Cooking en papillote is a classic French technique that involves steaming within a sealed parchment paper package. It is incredibly simple to prepare, but makes for a really special presentation. In this recipe, I took inspiration from the classic French fish en papillote that I made while in culinary school, which consists of a mushroom duxelles, tomato fondue, and fish that is topped with julienne carrots, leeks, and celery cooked a l’etuvee, a sprig of thyme, and a splash of white wine. To simplify things a bit, and to add some texture, I skipped the duxelles (which is really just finely minced mushrooms sautéed in butter and shallots), and sautéed large pieces of the mushrooms in butter and white wine. And, instead of the vegetables, I topped my fish with a large dollop of herbed butter, which melts beautifully while cooking to leave a pile of steamed herbs above the fish.

 

for the mushrooms:

2 tablespoons butter

1 tablespoon extra virgin olive oil

6 oz assorted mushrooms, roughly chopped (I used a combination of shiitake, enoki, and shimeji)

1/4 cup white wine

salt

 

for the compound butter:

4 tablespoons unsalted butter, softened

1 tablespoon fresh tarragon, finely minced

1 tablespoon fresh parsley, finely minced

1 tablespoon fresh dill, finely minced

1 teaspoon lemon zest

salt + freshly ground black pepper

 

for the papillotes:

2 pieces parchment paper, about 16-in x 13-in in size

10 oz golden tilefish, cut into 2 5 oz skinless filets (or other white, lean fish like monkfish or grouper)

salt + freshly ground black pepper

2 teaspoons white wine

1 egg white, lightly beaten

oil for brushing

Preheat the oven to 400 degrees F.

In a large sauté pan over high heat, add the butter and oil. Once the butter has melted, add the mushrooms. Sauté mushrooms, moving them very little, until golden, about 8 minutes. Add the white wine and cook until the liquid has completely evaporated, 1 – 2 minutes longer. (It is important there is no excess liquid, as it will make the papillotes too wet when assembled). Season with salt to taste, remove from heat, and set aside.

In a small bowl, combine the butter, tarragon, parsley, dill, and lemon zest. Mash with a fork to fully incorporate the herbs into the butter. Season with salt and pepper to taste. Set aside.

Place an empty sheet pan in the oven to preheat while you assemble the papillotes: fold one piece of parchment paper in half. Cut a half heart in the folded paper, so that when you unfold the parchment it will be in the shape of a full heart. Lay the heart open on a large working surface. Spoon half the mushrooms in a small pile on one side of the heart, about 1-inch from the crease. Top the pile with one of the fish filets and season with salt and pepper. Top the fish with a generous dollop of the compound butter (about 1 heaping tablespoon) and drizzle 1 teaspoon of white wine over the top. Using a pastry brush, lightly brush all along the edges of the heart with the egg white. Fold the heart in half, folding the empty side of the heart over the fish, and press the edges together to seal. Brush the top of the sealed edges with more egg wash, and starting at the top of the heart, make a series of short folds around the heart to seal. When you reach the end, fold the excess paper under the package. Repeat process with second piece of parchment. Bon Appétit has a great how-to video and step-by-step photos of this process here. (they don’t use egg white in the video, but I highly suggest you do, as it helps to seal the package effectively). Brush the tops of both packages with a light coating of oil (this just prevents the parchment from burning).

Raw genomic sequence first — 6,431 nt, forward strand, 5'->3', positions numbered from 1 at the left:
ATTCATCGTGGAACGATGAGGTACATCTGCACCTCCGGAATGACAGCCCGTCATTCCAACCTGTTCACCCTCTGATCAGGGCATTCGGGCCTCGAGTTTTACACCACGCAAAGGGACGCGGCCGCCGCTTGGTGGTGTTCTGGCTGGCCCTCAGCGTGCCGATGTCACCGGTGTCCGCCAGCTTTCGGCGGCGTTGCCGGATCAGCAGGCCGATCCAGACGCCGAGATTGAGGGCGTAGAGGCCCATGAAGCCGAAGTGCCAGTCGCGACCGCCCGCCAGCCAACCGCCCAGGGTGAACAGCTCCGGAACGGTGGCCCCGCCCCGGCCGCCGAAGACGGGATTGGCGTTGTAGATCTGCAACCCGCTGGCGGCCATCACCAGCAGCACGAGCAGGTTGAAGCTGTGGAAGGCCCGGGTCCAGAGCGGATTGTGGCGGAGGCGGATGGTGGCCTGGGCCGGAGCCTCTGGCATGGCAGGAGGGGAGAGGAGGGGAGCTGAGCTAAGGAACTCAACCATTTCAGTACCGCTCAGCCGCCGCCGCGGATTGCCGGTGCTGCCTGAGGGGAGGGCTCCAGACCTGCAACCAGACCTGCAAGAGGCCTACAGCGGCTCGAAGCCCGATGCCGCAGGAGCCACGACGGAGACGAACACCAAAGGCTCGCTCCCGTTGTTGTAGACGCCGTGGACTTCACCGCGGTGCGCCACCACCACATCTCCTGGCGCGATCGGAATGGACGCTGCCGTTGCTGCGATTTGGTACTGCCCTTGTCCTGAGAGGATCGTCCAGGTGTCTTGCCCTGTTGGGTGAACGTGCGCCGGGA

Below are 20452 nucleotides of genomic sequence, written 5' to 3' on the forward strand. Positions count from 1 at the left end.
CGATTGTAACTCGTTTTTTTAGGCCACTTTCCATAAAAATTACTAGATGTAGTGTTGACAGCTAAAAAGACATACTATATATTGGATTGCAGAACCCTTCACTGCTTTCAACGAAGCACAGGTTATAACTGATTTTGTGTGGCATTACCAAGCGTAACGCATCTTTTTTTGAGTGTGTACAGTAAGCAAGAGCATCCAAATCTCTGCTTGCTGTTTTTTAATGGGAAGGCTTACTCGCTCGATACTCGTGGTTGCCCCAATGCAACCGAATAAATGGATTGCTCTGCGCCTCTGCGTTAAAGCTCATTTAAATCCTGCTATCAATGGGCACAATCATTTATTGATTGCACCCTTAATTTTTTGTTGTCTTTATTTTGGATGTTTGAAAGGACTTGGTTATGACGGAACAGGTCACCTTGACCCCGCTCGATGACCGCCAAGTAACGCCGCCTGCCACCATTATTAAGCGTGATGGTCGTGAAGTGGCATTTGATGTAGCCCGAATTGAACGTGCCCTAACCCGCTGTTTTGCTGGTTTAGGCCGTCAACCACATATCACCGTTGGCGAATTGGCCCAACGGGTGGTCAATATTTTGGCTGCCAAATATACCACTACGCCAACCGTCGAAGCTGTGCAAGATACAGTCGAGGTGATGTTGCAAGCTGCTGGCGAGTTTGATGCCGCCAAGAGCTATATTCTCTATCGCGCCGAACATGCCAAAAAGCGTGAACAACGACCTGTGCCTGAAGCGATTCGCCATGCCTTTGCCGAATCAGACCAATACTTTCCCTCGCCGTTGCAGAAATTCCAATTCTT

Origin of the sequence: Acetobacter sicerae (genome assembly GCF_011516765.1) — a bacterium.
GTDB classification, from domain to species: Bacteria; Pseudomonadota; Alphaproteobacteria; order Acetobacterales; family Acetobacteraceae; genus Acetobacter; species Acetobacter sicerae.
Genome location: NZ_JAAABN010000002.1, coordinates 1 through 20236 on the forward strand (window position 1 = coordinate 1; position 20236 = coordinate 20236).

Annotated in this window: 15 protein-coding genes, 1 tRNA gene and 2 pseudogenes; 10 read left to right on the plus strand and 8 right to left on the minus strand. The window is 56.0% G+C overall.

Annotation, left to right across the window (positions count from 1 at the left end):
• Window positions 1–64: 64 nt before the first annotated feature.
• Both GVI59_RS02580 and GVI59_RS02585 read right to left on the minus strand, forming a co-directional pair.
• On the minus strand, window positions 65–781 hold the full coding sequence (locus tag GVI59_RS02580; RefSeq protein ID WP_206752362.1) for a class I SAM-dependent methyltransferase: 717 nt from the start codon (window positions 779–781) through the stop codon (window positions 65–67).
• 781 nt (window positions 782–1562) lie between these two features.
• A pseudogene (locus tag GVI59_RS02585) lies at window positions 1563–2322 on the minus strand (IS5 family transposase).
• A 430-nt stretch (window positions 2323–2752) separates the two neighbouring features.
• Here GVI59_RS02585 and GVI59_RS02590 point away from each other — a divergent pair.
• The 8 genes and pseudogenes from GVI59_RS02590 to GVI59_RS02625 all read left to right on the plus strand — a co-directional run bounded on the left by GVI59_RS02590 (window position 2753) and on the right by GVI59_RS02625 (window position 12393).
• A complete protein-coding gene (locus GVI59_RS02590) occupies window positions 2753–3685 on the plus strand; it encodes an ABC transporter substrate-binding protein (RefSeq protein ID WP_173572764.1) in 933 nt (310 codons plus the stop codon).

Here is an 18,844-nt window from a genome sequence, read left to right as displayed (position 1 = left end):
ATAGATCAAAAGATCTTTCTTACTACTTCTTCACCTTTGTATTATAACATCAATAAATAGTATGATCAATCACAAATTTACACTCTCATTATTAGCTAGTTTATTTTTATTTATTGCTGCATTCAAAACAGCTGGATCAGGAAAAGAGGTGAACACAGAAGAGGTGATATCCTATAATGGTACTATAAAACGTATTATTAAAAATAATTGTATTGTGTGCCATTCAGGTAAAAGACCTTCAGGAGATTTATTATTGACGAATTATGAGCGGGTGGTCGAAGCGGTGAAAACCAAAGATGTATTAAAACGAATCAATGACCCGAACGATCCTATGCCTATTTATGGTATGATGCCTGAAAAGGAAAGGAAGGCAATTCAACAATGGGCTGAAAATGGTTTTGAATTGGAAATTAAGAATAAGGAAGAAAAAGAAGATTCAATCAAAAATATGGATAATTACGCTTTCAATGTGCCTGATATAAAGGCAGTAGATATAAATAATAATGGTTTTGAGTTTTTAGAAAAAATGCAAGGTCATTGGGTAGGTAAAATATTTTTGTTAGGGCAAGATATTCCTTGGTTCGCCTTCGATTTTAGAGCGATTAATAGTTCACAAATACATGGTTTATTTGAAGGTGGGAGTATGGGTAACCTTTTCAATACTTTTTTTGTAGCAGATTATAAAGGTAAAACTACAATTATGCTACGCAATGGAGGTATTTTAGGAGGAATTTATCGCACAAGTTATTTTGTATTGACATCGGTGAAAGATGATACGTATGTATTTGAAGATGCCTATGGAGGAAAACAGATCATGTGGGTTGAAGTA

Carefully remove the preheated pan from the oven and place both packages on it, side by side. Return the pan to the oven and bake for 11 minutes. After 11 minutes, remove the pan from the oven and use scissors to snip a little hole in the crease of each package. Return the pan to the oven for 30 seconds – 1 minute longer (this step is optional, but it will allow for a nicer presentation, as the bag will stay puffed when out of the oven). Remove the pan and carefully transfer each package to a plate and serve immediately.

*(Ripping open the package to reveal the fish and all of the delicious aromas is the best part, so make sure to save that part for after you’ve sat down to the table)!

 

Yield: 2 main course servings


cauliflower + parsnip soup

Around this time of year, I can think of no better way to spend a day than standing over a slowly simmering pot of soup. For me, it’s a way to unwind. I find calm in watching the steam rise in lazy curls from the pot, and of bowing my head over them to inhale deeply. Nothing is hurried, nothing sudden. There is no urgency, no pressure.

After a particularly demanding week in culinary school, I longed for this slowness in the kitchen, and set out to make a soup that would be as comforting to prepare as it would be to enjoy. A couple heads of cauliflower and a handful of parsnips promised a simple, yet warming combination of autumnal flavors. To that I added some thyme and bay leaves, which released their herbaceous and lively aromas as they simmered along with the vegetables. After cooking, I added a touch of heavy cream and sweet, roasted garlic for richness and depth.  All in all, a mere seven ingredients flavor this dish – each one working together with the next to complement and balance, yet also receiving the attention it deserves.


cauliflower + parsnip soup

Like all of the soups I love, this soup demands nothing. There are no elaborate cooking techniques, no unique ingredients – just a simple, wholesome combination of cauliflower, parsnips, and roasted garlic. The perfect dish to curl up with on a chilly fall day.

 

ingredients:

4 tablespoons unsalted butter

2 1/2 cups chopped white onion (about 2 small onions)

2 heads cauliflower, greens removed

2 pounds of parsnips (about 4 medium-large), peeled and ends trimmed

3 sprigs of fresh thyme, plus leaves for garnish

2 bay leaves

2 heads of garlic

2 tablespoons extra virgin olive oil, plus more for garnish